Increased technological efficiency and technological innovation are discussed as strategies that could mitigate climatic gas emissions and reduce energy use in the transport sector. Examples of such mitigation strategies are: more efficient engines, lighter materials, catalytic devices for cleaning exhaust, and the use of alternative fuels. However, during the implementation of new technology and innovations, rebound effects or unintended consequences could occur; i.e. technological improvements could lead to increased consumption of energy and thereby offset the gain from the technological improvement. My thesis will investigate rebound effects in the hope that understanding them will help us mitigate them. My study will analyse the impact of technological improvements and new innovations in the transport sector. In order to see the effects of new innovations and technological improvements, it is necessary to analyse the environmental consequences of every step in the life cycle, from the acquisition of raw materials (”cradle”) through manufacture, use, and eventual disposal (“grave”). Often, proposed solutions to one environmental problem simply transfer the environmental impact to other life cycle stages or emission categories.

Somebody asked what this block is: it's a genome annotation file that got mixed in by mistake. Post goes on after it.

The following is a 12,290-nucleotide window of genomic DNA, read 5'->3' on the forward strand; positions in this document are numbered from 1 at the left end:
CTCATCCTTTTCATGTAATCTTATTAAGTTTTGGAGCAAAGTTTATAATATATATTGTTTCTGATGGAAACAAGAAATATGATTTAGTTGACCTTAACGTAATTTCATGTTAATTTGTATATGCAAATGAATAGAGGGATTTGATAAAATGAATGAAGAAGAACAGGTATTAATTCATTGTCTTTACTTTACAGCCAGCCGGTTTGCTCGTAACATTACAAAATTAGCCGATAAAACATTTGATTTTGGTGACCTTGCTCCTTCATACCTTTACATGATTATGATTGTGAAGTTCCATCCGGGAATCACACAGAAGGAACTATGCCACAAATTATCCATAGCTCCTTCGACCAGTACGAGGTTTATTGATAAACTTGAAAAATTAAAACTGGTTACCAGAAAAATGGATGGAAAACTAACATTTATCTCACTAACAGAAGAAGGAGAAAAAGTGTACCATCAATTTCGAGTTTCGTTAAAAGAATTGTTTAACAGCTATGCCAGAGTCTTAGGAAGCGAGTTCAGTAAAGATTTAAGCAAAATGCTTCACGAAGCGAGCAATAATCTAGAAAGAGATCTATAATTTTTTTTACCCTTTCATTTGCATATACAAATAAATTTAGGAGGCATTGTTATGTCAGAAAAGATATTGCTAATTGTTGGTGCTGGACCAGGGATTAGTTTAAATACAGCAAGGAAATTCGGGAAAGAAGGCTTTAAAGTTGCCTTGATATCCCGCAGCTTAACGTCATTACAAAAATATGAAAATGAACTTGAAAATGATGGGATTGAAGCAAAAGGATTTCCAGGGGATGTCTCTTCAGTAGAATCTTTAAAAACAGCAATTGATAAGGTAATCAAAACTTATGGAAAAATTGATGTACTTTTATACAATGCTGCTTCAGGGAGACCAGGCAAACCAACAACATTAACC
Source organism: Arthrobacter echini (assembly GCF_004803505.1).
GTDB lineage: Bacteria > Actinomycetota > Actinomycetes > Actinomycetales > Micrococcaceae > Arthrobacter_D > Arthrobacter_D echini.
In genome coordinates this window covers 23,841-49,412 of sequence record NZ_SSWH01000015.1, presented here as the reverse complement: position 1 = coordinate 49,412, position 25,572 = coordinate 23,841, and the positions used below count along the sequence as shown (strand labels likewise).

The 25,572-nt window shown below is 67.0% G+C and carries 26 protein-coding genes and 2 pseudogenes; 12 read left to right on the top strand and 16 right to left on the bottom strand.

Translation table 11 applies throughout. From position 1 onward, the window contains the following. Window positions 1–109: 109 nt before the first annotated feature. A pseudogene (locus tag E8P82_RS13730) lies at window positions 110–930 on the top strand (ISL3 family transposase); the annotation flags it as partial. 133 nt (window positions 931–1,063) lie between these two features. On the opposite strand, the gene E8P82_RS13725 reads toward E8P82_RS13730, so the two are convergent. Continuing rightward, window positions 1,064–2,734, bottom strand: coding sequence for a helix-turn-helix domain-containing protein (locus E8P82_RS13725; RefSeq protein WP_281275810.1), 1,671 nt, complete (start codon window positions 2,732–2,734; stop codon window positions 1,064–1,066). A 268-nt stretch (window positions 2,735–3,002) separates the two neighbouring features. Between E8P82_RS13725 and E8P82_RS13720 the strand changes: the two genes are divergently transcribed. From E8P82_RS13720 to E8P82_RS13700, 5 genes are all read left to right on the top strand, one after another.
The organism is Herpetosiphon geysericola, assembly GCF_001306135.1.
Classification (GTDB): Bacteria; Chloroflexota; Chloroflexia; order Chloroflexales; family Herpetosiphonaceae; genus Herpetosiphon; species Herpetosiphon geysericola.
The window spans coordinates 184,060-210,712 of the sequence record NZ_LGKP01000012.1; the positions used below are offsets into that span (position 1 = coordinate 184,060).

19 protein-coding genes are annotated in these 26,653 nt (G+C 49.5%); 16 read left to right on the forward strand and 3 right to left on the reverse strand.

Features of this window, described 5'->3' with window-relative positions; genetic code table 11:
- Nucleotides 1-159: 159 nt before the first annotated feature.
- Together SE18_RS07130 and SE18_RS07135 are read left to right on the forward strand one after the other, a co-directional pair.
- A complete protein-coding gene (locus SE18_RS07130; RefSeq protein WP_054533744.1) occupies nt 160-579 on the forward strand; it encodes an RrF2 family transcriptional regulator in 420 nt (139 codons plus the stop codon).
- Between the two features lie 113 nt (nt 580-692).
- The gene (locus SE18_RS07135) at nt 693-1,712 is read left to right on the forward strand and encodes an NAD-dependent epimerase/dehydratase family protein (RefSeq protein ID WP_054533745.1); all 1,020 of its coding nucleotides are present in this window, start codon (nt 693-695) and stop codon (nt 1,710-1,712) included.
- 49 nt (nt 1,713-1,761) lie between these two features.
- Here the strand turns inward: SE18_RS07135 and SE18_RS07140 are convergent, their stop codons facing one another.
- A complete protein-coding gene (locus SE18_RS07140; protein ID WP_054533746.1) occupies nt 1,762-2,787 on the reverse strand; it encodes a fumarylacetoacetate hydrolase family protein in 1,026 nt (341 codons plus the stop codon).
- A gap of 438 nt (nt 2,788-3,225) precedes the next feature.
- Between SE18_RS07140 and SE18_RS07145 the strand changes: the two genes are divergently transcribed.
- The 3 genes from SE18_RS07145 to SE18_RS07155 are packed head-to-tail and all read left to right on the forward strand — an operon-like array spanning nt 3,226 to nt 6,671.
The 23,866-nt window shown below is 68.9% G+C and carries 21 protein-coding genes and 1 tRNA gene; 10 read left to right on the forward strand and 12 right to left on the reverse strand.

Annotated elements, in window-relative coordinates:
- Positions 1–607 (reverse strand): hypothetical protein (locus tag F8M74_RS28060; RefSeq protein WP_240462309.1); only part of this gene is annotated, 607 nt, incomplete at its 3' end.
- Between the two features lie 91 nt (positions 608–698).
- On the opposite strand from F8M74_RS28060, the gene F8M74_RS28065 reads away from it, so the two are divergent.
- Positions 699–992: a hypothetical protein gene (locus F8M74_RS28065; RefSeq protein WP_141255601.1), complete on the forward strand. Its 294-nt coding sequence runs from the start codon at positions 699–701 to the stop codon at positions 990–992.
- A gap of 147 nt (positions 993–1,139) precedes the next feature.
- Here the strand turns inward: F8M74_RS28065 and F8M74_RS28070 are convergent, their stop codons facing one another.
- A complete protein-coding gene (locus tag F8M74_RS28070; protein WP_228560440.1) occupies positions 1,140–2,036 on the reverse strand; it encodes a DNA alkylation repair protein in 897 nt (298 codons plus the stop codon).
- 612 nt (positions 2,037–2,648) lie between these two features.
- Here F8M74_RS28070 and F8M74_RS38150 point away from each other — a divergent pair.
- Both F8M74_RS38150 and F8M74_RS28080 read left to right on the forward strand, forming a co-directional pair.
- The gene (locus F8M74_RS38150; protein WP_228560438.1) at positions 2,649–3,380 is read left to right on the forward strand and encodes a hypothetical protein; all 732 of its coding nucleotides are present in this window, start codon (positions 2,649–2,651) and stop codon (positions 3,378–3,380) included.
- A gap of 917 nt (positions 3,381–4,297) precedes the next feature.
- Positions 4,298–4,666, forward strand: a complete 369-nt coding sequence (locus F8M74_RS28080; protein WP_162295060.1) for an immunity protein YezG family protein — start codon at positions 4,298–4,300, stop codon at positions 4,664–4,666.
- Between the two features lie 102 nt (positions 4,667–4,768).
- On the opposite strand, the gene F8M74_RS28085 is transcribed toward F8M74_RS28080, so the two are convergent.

The thesis will be written as a collection of five articles. The expected outcome is that the thesis will foster an in‐depth discussion of how life cycle approaches could be used to give a better understanding of rebound effects in the transport sector. This could provide a better foundation for policy‐makers attempting to reduce energy use and emissions from transport.